I’m definitely pleased that WotC didn’t let this block format go the same way Mirrodin Block Constructed went last year. Tokens was already looking like Tempered Steel, and Block formats are especially vulnerable to this. Does this mean we can play Grixis…?

Back on the Zombie tip, it’s very possible that what you want to do is cut the blue. Gerry Thompson listed a version of B/r Zombies here that looked like a reasonable place to start (though I’m not in love with Dross Hopper):

The Dross Hoper does make Brimstone Volley and Skirsdag Priest better so he’s worth a shot, but we only have one and two copies of a number of other solid cards. One thing I really like about this list is how much faster it will come out, not being glutted with three-drops as Zombies is prone to be. Is it possible we want both splashes? Unlikely, but here’s a possible smooshing:

The other concept that was voted up in the comments last week was Junk Tokens (just in time to be banned in Block). The planeswalkers, Sorin/Garruk/Elspeth, are all potent token-making engines and suggest a bit of a “planeswalker-deck” feel.

This attempt is a modest blending of a sort of G/W Tokens style with some influences from the Frank Lepore style of Tokens that makes use of the Green Sun’s Zenith + Strangleroot Geist + Primeval Titan package. It’s very hard to support Green Sun’s Zenith for Titan without tons of ramping, but the ability to go find Strangleroot Geist for 2G makes Green Sun’s Zenith arguably still the second best three-drop we can play behind Lingering Souls. It is not a “token-maker” per se, but it’s a fantastic way to reliably have guys that are getting buffed from Swords or Sorin (ala Doomed Traveler). It’s slightly awkward with Gavony Township, but that’s a pretty corner-case scenario.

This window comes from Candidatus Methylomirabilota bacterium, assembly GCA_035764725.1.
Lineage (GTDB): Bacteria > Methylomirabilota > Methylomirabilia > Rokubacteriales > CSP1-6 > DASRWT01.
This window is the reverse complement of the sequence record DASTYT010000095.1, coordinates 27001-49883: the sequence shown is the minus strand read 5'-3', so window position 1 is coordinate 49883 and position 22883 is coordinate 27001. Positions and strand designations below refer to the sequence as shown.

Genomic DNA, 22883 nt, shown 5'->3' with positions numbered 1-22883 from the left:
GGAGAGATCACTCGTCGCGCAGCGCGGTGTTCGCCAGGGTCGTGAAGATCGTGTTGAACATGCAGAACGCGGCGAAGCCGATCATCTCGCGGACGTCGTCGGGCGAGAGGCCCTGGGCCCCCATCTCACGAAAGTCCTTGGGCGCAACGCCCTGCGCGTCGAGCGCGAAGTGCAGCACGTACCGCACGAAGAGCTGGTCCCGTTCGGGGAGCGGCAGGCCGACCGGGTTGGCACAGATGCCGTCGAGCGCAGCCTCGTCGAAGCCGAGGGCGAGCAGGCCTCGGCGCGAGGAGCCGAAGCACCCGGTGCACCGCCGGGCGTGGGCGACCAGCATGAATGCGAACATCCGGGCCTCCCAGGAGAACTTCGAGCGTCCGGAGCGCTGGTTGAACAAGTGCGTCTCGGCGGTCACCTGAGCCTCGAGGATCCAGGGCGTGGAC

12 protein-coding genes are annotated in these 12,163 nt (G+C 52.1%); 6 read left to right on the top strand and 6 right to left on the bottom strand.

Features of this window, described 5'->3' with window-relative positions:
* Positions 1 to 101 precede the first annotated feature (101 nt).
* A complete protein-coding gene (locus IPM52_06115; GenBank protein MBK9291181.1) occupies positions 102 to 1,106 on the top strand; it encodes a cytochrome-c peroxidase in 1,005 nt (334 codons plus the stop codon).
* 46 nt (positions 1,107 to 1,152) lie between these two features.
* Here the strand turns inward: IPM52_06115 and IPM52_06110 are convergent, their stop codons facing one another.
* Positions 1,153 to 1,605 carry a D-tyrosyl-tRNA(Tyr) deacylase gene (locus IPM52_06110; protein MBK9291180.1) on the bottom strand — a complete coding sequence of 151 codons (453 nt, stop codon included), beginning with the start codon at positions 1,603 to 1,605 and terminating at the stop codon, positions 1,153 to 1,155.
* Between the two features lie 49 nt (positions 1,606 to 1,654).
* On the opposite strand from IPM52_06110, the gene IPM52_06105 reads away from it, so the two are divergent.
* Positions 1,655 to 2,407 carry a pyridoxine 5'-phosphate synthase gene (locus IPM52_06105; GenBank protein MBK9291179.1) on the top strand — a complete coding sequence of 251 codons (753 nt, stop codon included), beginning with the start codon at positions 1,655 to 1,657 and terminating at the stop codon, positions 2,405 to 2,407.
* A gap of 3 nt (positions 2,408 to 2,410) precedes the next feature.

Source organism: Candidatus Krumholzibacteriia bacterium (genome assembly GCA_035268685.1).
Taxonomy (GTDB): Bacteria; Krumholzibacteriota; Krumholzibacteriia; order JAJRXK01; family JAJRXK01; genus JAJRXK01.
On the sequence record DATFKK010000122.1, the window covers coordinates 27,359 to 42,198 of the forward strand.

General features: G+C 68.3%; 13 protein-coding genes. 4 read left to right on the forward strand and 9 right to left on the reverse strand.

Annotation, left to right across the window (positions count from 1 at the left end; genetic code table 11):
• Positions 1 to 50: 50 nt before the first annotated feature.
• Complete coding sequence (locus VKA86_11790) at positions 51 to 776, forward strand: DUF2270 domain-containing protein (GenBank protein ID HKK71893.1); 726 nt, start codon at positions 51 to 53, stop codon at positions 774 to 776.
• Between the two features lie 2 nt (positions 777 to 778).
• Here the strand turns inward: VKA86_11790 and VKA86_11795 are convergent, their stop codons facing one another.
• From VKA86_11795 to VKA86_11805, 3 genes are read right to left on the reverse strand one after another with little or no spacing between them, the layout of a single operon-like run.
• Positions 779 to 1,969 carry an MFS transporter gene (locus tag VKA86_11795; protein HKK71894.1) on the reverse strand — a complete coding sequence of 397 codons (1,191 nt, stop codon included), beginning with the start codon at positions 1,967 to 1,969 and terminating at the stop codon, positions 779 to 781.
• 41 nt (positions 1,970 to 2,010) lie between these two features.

I don’t know that this is the right place to be positioned at the moment, but the prospect of merging Tokens + Planeswalkers with Strangleroot Geist/Titan is kind of exciting, since those are two strategies with very different good and bad matchups. It’s possible they complement each other, giving you points where you need them. My concern is whether the mana in this beast is stable. It is probably “passable,” but when decks like R/G and U/B and Delver have such good mana bases, passable isn’t that exciting. It might be even more of a stretch, but it sure would be sweet if there was a way to build this deck so that it could use Curse of Death’s Hold. I don’t know if that means going more ramp-esque or what, but Curse is so good against some opponents (where we could use the help).

After being eliminated from GP Nashville at 6-3, including relatively few competitive games, a pretty thick crew decided to give Fuse another chance. The prom being held seemed to stretch across the compound. Eventually, we deduced that there were actually two more proms going on.